Watch Kate’s story (8:10)

Makena administration options

Subcutaneous auto-injector icon
  • Designed so you never see the needle
  • Given in the back of the upper arm under the surface of the skin with a shorter, thinner needle
  • Full dose delivered in about 15 seconds
Intramuscular injection option for Makena
  • Given into your hip (upper outer area of your buttocks) into the muscle with a longer needle
  • Full dose delivered over the course of one minute or longer
Learn more about what to expect when receiving your injections by Makena Auto-Injector

Learn more about what to expect when receiving your injections by Makena Auto-Injector.

Watch video (8:57)
Our commitment is to help ensure that Makena is affordable for all prescribed moms. Find out more >

Makena therapy schedule

Makena is an injection given by a healthcare provider6:

  • In the healthcare provider’s office, or
  • At home during a home healthcare visit (if covered by your insurance)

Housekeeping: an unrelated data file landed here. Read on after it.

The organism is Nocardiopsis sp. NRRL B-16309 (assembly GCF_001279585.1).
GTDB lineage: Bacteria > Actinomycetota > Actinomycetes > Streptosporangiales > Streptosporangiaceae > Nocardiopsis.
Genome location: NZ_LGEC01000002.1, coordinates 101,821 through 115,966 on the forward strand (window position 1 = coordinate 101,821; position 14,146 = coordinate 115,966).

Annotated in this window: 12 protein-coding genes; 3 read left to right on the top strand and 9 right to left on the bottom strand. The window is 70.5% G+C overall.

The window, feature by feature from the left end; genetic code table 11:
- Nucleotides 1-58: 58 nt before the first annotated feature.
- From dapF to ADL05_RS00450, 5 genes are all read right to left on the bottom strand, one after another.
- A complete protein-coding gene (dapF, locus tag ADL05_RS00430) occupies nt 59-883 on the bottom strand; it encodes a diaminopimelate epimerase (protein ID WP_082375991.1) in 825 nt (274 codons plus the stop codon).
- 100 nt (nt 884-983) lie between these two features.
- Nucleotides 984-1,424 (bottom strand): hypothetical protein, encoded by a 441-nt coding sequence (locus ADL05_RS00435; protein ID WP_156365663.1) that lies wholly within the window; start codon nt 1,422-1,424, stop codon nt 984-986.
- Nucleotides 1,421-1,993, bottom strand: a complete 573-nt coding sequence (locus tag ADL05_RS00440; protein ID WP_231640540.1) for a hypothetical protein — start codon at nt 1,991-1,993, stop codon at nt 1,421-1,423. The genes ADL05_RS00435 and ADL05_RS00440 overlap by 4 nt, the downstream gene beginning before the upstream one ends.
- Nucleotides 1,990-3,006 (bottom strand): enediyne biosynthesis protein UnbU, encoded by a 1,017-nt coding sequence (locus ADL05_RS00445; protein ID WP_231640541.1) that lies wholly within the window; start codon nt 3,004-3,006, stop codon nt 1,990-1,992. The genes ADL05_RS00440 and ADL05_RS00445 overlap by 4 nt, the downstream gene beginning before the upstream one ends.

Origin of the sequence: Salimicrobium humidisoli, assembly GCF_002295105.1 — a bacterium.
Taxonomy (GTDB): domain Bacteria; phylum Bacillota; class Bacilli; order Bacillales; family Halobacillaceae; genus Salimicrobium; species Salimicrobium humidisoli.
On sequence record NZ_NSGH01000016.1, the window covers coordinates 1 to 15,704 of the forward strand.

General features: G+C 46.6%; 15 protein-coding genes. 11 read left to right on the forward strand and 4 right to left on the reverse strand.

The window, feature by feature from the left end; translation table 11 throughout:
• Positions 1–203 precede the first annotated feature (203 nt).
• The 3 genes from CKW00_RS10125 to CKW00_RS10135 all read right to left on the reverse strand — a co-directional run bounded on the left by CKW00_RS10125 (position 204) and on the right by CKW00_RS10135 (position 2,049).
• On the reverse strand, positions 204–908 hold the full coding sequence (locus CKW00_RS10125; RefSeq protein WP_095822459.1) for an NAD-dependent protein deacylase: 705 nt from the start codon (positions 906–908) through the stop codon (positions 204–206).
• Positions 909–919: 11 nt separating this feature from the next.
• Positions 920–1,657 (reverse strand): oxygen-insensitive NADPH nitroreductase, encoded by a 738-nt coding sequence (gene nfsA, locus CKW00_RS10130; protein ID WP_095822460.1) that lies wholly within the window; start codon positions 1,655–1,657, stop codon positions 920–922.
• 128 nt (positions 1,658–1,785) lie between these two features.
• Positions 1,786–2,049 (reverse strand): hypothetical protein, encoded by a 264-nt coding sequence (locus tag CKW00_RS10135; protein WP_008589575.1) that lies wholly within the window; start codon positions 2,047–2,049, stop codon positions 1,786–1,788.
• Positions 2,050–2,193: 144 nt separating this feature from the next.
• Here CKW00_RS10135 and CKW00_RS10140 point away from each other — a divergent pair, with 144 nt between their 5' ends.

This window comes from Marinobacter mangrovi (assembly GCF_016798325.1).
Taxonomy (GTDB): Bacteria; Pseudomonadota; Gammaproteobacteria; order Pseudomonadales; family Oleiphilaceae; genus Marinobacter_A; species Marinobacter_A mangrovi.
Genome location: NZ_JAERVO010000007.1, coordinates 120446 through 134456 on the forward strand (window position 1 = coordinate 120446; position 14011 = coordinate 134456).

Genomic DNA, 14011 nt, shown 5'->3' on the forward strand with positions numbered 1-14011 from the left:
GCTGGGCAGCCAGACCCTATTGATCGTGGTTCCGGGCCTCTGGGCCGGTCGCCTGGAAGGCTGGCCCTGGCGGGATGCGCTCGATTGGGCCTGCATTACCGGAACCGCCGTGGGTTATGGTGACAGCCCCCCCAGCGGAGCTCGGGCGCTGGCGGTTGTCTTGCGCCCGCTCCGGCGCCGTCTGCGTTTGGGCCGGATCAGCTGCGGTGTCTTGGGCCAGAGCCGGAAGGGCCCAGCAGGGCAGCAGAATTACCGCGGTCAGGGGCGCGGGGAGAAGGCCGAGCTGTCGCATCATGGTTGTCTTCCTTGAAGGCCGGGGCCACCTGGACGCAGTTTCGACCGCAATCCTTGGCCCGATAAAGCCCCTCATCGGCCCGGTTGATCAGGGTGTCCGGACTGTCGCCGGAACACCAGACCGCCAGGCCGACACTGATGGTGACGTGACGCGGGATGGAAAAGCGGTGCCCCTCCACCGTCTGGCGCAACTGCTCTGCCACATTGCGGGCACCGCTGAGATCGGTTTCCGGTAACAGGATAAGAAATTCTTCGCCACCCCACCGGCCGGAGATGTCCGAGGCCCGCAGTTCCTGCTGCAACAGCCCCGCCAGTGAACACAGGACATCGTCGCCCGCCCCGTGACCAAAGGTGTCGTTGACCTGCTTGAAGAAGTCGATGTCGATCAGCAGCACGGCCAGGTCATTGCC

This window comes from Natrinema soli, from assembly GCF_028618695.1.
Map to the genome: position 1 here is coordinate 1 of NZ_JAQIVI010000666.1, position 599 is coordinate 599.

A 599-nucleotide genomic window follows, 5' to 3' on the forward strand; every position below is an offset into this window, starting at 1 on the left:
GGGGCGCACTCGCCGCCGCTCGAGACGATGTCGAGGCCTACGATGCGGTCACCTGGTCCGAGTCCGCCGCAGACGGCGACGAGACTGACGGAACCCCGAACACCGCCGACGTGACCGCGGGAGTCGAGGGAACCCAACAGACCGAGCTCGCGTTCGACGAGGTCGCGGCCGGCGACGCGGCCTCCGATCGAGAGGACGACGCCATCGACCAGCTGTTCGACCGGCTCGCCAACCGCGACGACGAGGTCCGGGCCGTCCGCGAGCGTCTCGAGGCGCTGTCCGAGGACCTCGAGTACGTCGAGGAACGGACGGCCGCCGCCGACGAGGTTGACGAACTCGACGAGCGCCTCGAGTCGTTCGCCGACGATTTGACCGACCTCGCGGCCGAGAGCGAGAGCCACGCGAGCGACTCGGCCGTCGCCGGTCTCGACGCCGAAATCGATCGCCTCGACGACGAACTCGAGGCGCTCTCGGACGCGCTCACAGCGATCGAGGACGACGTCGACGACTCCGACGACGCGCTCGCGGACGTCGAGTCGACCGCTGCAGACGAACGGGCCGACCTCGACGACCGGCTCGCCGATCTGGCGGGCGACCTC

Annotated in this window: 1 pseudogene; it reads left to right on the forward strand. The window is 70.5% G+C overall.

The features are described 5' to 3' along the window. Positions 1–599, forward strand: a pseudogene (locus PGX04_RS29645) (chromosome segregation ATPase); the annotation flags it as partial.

With both Makena injection options, therapy starts between 16 weeks and 20 weeks, 6 days of your pregnancy, depending on your healthcare provider’s direction. You will receive 1 injection each week (every 7 days) until week 37 (your last injection could be as late as 36 weeks, 6 days) or until you deliver your baby, whichever happens first.6

Home injections by healthcare professionals

Weekly injections of Makena may be administered in your home by a trained healthcare professional, if approved by your insurance plan. Find out more >

Lyn talks about her experience with preterm birth

“Receiving the weekly injections of Makena is giving me the peace of mind knowing that I’m doing everything I can to help prolong this pregnancy.”
—Katie, mom of a 34-week preemie

Is Makena safe?

You and your healthcare provider should consider the benefits and risks of therapy with Makena prior to deciding if Makena is right for you.

Makena should not be used if you6:

  • Have now or have had a history of blood clots or other blood clotting problems